Of all the facts about the Queen, the one that floors me every time I come across it is this: She has never given an interview. Not one. Not ever.
She has met more people than any other human being, ever; sat for dozens and dozens of portraits; and her image has appeared on currency on every continent on Earth aside from Antarctica. But she has never, ever sat down opposite even the most fawning of journalists to answer the softest of softball questions.
If there is one lesson Her Majesty can teach us, besides why every woman, monarch or not should buy Hermes scarfs in bulk, it is the power of silence.
And if ever there has been a time in royal history when the 95-year-old has put that philosophy into blistering effect it has been over the past 365 days.
Rewind to this time last year and the world was still reeling from the flurry of claims made by Harry and Meghan, Duke and Duchess of Sussex. Dressed in oddly formal get-ups (black for her, grey for him) they did what would once have been unthinkable: They let loose in prime time.
Life inside the palace gates, according to the duo, had involved institutional racism, horrifying indifference to the duchess’ suffering and when they had the temerity to stride off to California to talk about making content, his daddy refused to keep shelling out millions of pounds.
They had never expected their security to be yanked, they told Oprah Winfrey (whose main role in proceedings seemed to be offering up an incredulous “Whaaaaaat?” every now and then) nor that their son Archie might not be made a prince one day, the inference being that his skin colour might influence things.
(Under the 1917 Letters Patent, Archie, and now his little sister Lilibet too, will become a prince and princess when their grandfather Charles becomes King. He, however, has long zealously espoused a slimmed-down model of the royal family, trying to dispel the image of a bloated monarchy chock full of freeloaders. What this vigorous pruning of the family tree might mean for the smallest Sussexes, who are seventh and eight in line for the throne, remains to be seen.)
By the time the credits rolled on the Sussexes’ two-hour special, no matter whether you thought you had just witnessed a truly shabby pantsing of the royal family or that they had bravely spoken truth to the power of a horrifyingly unfeeling institution, the one reaction every single viewer shared was one of slack-jawed shock.
The world’s eyes immediately turned to Buckingham Palace: How would the Queen react?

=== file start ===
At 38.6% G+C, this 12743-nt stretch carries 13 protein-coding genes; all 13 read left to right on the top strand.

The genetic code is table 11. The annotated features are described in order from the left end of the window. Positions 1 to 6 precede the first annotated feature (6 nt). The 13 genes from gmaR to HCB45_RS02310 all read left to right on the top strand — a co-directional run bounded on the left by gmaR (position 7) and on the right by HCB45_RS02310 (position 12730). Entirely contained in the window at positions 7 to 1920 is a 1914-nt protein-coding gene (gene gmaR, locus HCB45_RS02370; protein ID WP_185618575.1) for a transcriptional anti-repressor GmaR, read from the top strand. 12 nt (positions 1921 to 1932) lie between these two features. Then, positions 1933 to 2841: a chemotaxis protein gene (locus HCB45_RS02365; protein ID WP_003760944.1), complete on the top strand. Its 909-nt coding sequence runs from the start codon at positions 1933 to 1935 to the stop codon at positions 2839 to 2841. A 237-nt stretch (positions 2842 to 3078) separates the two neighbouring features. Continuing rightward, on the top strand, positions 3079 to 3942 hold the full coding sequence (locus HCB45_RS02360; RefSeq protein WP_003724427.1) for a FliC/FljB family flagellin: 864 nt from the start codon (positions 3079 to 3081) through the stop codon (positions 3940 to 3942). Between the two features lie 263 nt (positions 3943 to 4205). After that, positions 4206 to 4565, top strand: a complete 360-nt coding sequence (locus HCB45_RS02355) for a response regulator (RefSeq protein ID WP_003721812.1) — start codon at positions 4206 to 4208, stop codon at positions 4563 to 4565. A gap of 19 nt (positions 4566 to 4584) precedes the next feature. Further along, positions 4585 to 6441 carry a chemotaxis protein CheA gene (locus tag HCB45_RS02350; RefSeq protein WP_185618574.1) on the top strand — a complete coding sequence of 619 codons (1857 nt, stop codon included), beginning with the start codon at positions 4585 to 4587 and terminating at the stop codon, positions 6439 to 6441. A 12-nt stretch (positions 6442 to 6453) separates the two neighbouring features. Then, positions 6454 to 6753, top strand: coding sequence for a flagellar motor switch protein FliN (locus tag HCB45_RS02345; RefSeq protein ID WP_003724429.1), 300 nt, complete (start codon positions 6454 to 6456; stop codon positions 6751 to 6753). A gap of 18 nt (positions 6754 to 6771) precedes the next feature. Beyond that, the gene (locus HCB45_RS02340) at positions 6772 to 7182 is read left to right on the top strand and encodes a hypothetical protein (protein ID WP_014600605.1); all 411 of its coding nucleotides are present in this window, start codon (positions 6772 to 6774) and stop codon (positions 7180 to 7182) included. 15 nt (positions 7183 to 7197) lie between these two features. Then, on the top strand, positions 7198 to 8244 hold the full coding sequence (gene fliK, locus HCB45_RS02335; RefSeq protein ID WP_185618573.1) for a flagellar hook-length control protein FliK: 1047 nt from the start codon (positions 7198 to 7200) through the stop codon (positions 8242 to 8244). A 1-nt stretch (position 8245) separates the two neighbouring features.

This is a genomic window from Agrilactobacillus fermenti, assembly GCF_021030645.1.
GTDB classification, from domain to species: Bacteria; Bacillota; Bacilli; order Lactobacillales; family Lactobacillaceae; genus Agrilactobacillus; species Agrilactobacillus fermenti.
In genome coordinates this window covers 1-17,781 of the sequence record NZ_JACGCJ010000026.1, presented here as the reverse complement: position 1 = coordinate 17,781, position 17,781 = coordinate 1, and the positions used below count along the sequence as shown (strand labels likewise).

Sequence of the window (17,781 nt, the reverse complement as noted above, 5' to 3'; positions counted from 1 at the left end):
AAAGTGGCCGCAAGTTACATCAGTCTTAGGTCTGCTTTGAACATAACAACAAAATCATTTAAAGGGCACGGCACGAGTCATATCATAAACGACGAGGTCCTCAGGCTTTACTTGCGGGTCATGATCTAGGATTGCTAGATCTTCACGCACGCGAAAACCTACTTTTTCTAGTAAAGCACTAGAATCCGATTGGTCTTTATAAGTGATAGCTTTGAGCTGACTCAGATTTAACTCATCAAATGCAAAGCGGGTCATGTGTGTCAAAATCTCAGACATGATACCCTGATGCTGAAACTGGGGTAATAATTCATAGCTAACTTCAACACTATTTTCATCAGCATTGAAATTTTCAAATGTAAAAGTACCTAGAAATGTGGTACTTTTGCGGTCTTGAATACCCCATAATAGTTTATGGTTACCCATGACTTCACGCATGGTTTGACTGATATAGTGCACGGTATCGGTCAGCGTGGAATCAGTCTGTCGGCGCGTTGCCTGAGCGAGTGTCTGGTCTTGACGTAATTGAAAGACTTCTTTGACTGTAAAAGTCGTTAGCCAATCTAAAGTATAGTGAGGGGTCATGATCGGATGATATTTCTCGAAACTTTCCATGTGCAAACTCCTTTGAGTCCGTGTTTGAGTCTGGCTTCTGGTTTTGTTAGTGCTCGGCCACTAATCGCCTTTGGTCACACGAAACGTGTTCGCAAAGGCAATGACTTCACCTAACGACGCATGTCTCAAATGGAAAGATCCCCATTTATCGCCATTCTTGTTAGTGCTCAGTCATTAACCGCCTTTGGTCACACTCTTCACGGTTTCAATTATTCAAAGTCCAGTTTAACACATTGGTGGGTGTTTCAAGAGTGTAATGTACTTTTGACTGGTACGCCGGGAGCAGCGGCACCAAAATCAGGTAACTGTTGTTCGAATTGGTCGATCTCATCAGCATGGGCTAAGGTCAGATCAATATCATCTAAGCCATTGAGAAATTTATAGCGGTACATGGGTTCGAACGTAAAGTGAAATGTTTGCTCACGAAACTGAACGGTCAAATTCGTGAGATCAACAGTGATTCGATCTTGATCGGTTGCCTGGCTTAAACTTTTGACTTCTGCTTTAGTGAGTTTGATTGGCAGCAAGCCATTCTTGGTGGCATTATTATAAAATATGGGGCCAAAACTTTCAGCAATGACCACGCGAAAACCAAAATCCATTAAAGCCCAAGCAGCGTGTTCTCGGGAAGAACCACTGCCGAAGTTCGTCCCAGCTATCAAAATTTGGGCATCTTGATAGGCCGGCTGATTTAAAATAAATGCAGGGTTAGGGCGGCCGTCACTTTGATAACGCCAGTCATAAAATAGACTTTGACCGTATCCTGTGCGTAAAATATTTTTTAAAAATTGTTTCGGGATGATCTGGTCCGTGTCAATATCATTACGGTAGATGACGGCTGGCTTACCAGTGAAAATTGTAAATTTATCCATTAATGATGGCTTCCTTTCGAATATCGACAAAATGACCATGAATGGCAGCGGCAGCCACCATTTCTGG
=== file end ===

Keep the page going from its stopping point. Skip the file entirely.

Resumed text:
The immediate answer: Very, very slowly. It took nearly two days for courtiers to put out a 61-word statement of truly breathtaking economy and which infamously read in part, “some recollections may vary”.
And what is remarkable is that, one year on since then, the tweedy lot has not uttered another single, solitary word on the matter.
Harry and Meghan, by contrast, had only just started speaking their truth, aka doing the media rounds.
Just over a week after the Oprah special, the TV billionaire’s best friend Gayle King told US morning TV viewers: “Harry has talked to his brother and he has talked to his father too. The word I was given was those conversations were not productive.”
(Hard to imagine that private family communications somehow ending up in the ear of an American breakfast host would have impressed the palace.)
In May, Harry got in on the podcasting game, recording a nearly 90-minute episode of Armchair Expert with actor Dax Shepherd. (Which, coincidentally is nearly triple the amount of content that he and his wife have made in 15 months for Spotify.) During the interview, the Duke spoke about the “pain and suffering” of his upbringing and opened up about “genetic pain”.
The next month, his mental health TV series The Me You Can’t See debuted on Apple TV+, in which he accused the royal family of “total neglect”.
What is fascinating is that at each of these junctures, when the Queen and co. came in for a fresh round of damaging headlines, they did not put out statements refuting Harry’s claims point-by-point or push back against the victim narrative being furiously peddled by the Montecito Two.
Instead, their lips stayed entirely zipped.